Wednesday, December 3, 2014

Trayvon Martin... Michael Brown... Eric Garner... Tamir Rice... Aiyana Jones...

It's very hard for me to focus right now. Very hard.

It's enough that I have several projects vying for space in my head and I've made changes to how I want to bring a few of them to fruition (Shadowfox is back in, Lupus Moon is back out, Ascension and Darque Marque Comics have been folded back into one entity). It's enough that even those decisions are clouded by my incessant worrying over the commercial viability of each project. But now there's another stressor that's been thrown into the mix...

Anger. Frustration. Rage.

I really don't know which word to use.

With the recent news regarding the Michael Brown/Darren Wilson/Ferguson, MO situation, the outright slaughter of 12-year-old Tamir Rice, the grand jury's decision to not charge the officer who blatantly chocked Eric Garner to death on a New York sidewalk (on video!), and countless other stories that seem to be coming to light at the speed of light, I'm finding it harder and harder to focus on writing whatever whimsical fiction that strikes my fancy at the moment. Instead, I'm more and more angry.

More and more frustrated.

More and more enraged.

I'm not even sure what to do with it. As a writer and one-time amateur filmmaker, the smart money would say that I should funnel my fury through my art - make a statement on how I feel through words or digital video. And I've taken steps in that direction. Over the Thanksgiving weekend, I rewrote scripts for a short film and stage skit, both dealing with issues of Blackness - one internally, one externally. I'm not certain when or if they'll see the light of production, but they're definitely projects I'm motivated to work on in the light of what's been happening to my brothers and sisters.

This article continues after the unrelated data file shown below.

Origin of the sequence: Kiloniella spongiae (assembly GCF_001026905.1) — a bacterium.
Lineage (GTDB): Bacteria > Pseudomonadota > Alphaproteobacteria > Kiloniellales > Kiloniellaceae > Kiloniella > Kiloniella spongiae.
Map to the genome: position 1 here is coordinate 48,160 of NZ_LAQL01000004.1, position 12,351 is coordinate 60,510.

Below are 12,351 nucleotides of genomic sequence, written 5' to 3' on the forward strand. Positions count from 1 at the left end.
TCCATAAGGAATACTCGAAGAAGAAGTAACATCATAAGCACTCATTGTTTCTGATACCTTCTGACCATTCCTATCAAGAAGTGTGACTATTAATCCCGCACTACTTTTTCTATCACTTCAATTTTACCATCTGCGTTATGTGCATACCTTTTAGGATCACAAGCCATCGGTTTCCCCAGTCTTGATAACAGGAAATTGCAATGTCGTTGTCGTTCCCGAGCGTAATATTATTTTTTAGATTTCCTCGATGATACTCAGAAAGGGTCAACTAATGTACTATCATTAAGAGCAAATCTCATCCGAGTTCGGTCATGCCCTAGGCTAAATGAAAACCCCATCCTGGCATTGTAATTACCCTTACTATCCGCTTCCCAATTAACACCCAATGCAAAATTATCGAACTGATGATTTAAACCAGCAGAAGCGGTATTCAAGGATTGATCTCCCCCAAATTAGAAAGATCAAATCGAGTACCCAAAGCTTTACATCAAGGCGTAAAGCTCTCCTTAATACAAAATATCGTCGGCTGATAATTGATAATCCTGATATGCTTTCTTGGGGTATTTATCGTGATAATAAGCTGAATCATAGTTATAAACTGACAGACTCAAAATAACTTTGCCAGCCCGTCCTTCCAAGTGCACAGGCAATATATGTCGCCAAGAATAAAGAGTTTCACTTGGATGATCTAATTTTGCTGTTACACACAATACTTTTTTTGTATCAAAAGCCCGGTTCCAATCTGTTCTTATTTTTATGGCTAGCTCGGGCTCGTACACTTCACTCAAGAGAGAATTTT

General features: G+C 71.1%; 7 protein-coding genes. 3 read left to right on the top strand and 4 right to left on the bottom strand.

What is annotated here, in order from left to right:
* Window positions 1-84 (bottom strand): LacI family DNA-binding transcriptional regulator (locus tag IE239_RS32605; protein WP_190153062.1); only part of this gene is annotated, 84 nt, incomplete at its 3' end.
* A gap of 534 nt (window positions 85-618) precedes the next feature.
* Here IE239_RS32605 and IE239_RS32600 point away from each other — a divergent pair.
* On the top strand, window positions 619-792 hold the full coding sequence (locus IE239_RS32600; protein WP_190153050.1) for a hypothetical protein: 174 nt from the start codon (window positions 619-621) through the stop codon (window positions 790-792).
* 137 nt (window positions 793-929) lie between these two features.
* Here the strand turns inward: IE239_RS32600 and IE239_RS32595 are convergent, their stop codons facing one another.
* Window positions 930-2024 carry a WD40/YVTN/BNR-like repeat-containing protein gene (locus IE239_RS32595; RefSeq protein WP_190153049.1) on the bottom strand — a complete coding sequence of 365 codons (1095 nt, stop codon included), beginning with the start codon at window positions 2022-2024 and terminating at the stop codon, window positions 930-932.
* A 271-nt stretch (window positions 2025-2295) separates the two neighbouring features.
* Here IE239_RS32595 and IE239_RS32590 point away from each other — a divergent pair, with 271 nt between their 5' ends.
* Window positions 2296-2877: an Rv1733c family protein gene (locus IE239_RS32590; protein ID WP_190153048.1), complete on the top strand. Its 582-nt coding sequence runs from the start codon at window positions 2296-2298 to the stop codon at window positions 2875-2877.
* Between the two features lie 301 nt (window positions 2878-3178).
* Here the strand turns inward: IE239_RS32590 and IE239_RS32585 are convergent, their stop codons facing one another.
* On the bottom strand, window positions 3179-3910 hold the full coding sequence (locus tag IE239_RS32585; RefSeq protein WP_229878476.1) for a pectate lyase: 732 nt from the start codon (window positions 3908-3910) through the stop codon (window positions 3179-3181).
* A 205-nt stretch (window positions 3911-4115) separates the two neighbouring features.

Then there's the concept for a feature film, which would see me take a character from an stage play I never finished, and re-cast her in a dramatized story about a protest and swelling racial tensions over the death of an unarmed Black man at the hands of a white police officer. I'm even thinking it could be one of those films with parallel storylines, with viewpoints from the police's perspective, as well as that of the victim's family, being explored. I even have a title, lifted from an older treatment for a story dealing with racism I wrote when I was in high school. This idea is really tugging at me, but I only have so much time in the day and I've already got other projects on the table in various advanced states of creation. I also want to make sure that this raging passion isn't just a result of plain rage; something that will subside as my emotion does the same.

At the end of the day, it's a creative battle between my interests as a geek, and my duty to my people. It seems silly to trifle with stories of superheros when now, more than ever in my life, I feel the need to add my voice to the others already protesting and say something substantial, something of worth.

I'm not sure which side will win out. Then again, with greater time management--

Maybe one side doesn't need to.